1,253,500 is a very big number.
It’s an important number, however, because according to data in the outline planning application for Danes Moss North, that’s how many cubic metres of peat  lie beneath the surface of the site.
Our community group is known for flagging up the huge amount of carbon locked up in all that peat (at least 57kg per m³ or about 72,000 tonnes  in total) but the pickled plant remains that make up most of its bulk are also full of tiny cavities. Add those to the spaces between the bits of preserved vegetation and it’s easy to understand why peat is so light when you buy it from the garden centre – studies show it is around 80-90% holes!
At Danes Moss North those holes are full of water which means that when pools appear at the surface, over one billion litres  are held in the peat below. And, because the peat sits in a vast clay bowl with only two low points that let it out, all that water is held back and released very slowly into the rivers Bollin in the north and Dane to the south. In drainage engineering this is called attenuation, and it helps to prevent sudden and catastrophic downstream flooding during intense rainfall.
As the name suggests, Danes Moss North would drain naturally into the River Bollin via streams. In fact, until the early 19th century, this is almost certainly how it was drained. Since then, however, we have built a railway and roads, and quite a lot of buildings that prevent a direct connection between the Moss and the Bollin. Drainage patterns are very different now.
TODAY’S UNNATURAL DRAINAGE
Overall, the Danes Moss North site slopes from Congleton Road playing fields in the west towards Turf Lane in the east, with a few minor ups and downs in between.
When the peat is full of water it flows in a shallow ditch  from the playing fields, towards the end of the footpath into the site from Moss Lane, where it turns northwards to flow alongside the path. Just before it reaches Moss Lane the ditch turns south-east and flows beneath the footpath from where it emerges to flow along the boundaries of houses on Moss Chase. From the end of Moss Chase, the ditch continues towards Cheshire Demolition’s yard where it enters a culvert, emerging between Turf Lane and the rail line before turning northwards to run parallel to the railway.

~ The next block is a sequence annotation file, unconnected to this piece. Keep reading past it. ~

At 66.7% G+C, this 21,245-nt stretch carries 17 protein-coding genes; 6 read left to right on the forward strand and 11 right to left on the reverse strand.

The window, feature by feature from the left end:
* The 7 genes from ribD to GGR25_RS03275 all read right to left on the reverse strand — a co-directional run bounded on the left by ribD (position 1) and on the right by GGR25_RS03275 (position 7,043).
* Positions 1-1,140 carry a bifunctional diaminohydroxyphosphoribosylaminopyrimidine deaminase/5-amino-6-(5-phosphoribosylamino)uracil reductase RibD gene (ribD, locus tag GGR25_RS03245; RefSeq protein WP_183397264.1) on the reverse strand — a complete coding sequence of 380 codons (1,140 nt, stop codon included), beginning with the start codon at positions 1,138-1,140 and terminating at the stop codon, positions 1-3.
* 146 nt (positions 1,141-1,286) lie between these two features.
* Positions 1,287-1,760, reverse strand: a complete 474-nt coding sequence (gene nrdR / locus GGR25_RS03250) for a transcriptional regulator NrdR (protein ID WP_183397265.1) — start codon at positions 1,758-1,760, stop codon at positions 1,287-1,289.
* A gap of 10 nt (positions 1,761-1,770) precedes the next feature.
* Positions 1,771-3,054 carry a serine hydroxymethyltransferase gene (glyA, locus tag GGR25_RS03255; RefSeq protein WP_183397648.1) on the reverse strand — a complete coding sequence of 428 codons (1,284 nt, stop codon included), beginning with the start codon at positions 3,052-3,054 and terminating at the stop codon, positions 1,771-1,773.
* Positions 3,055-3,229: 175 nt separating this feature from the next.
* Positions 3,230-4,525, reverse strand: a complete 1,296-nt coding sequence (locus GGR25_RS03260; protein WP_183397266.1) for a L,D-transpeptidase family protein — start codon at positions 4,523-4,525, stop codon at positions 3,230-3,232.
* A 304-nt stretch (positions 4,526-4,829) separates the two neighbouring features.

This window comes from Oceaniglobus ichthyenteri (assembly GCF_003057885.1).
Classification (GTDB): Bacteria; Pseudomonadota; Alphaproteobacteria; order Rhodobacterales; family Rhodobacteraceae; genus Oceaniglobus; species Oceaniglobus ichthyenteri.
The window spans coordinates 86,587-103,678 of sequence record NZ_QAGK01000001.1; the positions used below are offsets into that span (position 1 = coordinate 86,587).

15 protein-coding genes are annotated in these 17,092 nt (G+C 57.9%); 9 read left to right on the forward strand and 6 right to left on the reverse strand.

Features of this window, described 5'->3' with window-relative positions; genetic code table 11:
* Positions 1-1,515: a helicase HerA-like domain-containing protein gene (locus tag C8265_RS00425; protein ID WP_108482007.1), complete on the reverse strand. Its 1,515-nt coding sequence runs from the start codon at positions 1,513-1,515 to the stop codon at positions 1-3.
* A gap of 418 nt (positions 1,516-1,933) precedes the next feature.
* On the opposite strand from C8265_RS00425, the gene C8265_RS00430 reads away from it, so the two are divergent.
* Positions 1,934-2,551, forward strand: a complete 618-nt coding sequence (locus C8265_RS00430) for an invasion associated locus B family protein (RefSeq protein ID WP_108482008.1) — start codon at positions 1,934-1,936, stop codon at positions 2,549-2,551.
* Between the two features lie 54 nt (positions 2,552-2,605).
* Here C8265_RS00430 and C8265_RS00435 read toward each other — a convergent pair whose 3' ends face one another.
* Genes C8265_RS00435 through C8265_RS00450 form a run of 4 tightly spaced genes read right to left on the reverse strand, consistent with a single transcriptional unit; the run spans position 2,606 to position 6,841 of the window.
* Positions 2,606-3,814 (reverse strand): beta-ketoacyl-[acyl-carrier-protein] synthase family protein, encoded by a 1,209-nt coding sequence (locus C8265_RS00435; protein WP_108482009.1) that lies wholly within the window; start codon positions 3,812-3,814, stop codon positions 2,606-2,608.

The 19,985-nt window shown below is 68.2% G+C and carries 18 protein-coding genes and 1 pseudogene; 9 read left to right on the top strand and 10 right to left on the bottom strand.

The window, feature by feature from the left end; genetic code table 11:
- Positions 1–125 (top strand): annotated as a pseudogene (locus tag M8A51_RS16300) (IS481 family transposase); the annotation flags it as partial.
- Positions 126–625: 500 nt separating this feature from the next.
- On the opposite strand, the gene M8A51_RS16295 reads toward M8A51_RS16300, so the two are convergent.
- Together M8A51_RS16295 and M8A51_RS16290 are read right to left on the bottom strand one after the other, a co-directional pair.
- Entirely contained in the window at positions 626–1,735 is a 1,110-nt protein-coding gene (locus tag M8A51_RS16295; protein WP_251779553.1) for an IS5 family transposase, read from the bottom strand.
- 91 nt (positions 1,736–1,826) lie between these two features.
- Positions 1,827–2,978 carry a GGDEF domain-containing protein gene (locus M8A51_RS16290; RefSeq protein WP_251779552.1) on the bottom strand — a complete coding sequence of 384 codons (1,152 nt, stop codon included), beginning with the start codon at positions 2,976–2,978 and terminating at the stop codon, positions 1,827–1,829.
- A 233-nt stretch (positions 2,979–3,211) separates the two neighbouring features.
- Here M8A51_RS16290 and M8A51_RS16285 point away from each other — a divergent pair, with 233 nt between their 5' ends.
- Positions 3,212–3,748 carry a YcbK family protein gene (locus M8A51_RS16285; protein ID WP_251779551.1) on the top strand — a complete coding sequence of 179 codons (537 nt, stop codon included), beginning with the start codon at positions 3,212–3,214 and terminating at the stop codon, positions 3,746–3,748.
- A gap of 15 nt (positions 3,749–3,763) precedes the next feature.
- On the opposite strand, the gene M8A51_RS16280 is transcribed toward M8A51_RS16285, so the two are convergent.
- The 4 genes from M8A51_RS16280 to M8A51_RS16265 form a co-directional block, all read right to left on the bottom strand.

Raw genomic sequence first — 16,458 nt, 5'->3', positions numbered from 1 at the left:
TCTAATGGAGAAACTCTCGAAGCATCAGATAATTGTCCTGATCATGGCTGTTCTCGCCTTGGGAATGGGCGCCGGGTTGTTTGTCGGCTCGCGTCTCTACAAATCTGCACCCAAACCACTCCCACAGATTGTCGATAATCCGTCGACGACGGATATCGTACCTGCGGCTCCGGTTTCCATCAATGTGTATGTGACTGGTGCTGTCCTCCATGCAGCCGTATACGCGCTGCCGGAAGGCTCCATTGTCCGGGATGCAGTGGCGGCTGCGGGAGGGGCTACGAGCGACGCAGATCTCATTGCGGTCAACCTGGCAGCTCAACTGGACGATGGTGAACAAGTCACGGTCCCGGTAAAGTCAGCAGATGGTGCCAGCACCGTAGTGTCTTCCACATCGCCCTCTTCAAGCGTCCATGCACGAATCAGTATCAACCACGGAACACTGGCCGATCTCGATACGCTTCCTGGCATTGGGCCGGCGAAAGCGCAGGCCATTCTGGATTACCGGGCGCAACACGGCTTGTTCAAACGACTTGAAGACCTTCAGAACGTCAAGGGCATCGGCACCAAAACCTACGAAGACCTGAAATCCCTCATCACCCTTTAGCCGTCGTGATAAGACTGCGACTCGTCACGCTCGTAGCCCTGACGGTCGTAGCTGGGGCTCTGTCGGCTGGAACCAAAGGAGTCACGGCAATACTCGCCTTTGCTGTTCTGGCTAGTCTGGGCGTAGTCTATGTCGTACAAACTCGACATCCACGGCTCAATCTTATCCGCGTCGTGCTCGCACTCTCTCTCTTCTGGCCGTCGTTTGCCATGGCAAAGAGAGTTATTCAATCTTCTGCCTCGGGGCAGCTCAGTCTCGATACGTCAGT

Just south of Star Lane the ditch enters a culvert where, according to information in the Phase 1 reserved matters application, it enters a culvert that flows beneath the football ground and the Moss Estate.
How might the drainage system work if a road, supermarket, school, and 950 houses are built?
DEVELOPMENT AND FLOODING?
Nobody knows how it would work with any certainty because the reserved matters applications for Phases 2-10 contain very little information .
The application for Phase 1 is slightly different because a technical note on surface water drainage is included and it tells us that the road would take up 3 hectares of land (that’s 30,000 m²), and that all the water from the paved surfaces would drain into a concrete attenuation tank  located next to the rail line. There is no mention of what would happen to the water held in the 70,000 cubic metres of peat beneath the road which would need to be permanently drained to allow construction to take place.
The attenuation tank is supposed to do what the peat does at the moment – slow down the water flow before it enters the existing drainage system – and under normal conditions it probably could do that. Normal conditions are, however, becoming more unpredictable and extreme due to climate change and named storms are a feature of today’s weather patterns. Storms Ciara, Dennis, and Jorge passed over on consecutive weekends in 2020, and Elin and Gerrit  hit Macclesfield over Christmas 2023 – each storm dumping between 30-50mm of rain on the town. That’s about 40 litres of rain per square metre, or 1.2 to 1.5 million litres  that would drain off the proposed spine road.
The attenuation tank may be able to cope with a single severe storm, but multiple events would almost certainly overwhelm its capacity to control floodwaters. Would it then back up into the proposed residential areas? Or burst onto the rail line? We don’t know, and the lack of information in the reserved matters applications suggests that the developers don’t know either.
 Phase 2 Site Investigation Report: RoC Consulting, 15 th March 2017; para.6.1.40 (Area of development site assumed to be 54.5ha)
 Derived from Peat Bogs and Carbon: A critical synthesis; Lindsay R., University of East London; June 2010: sub-section 22.214.171.124: Table 6
 1m 3 =1000 litres: water content of peat assumed to be 80% (Peatlands regulate the Water Cycle in our Landscapes; Lennartz B. et al, University of Rostock, June 2021)
 Drainage Technical Note; RoC Consulting, 12 th March 2019
 See, for example, letter of objection dated 11 September 2023 from Cheshire East Council Flood Risk Officer to CEC Planning Officer re: application 19/1796M
 Drainage Technical Note; RoC Consulting, 12 th March 2019; Appendix C – Surface water drainage layout; drg. No. D105 rev.02 – Reserved matters application 19/1796M
 UK Met Office; https://www.metoffice.gov.uk/ binaries/ content/assets/metofficegovuk/ pdf/weather/learn-about/uk-past-events/ interesting/2023/ 2023_12_storm_gerrit.pdf accessed, inter alia, February 2024
 Save Danes Moss Community Group: approximate calculation based on Met Office data and information contained in Drainage Technical Note; RoC Consulting, 12 th March 2019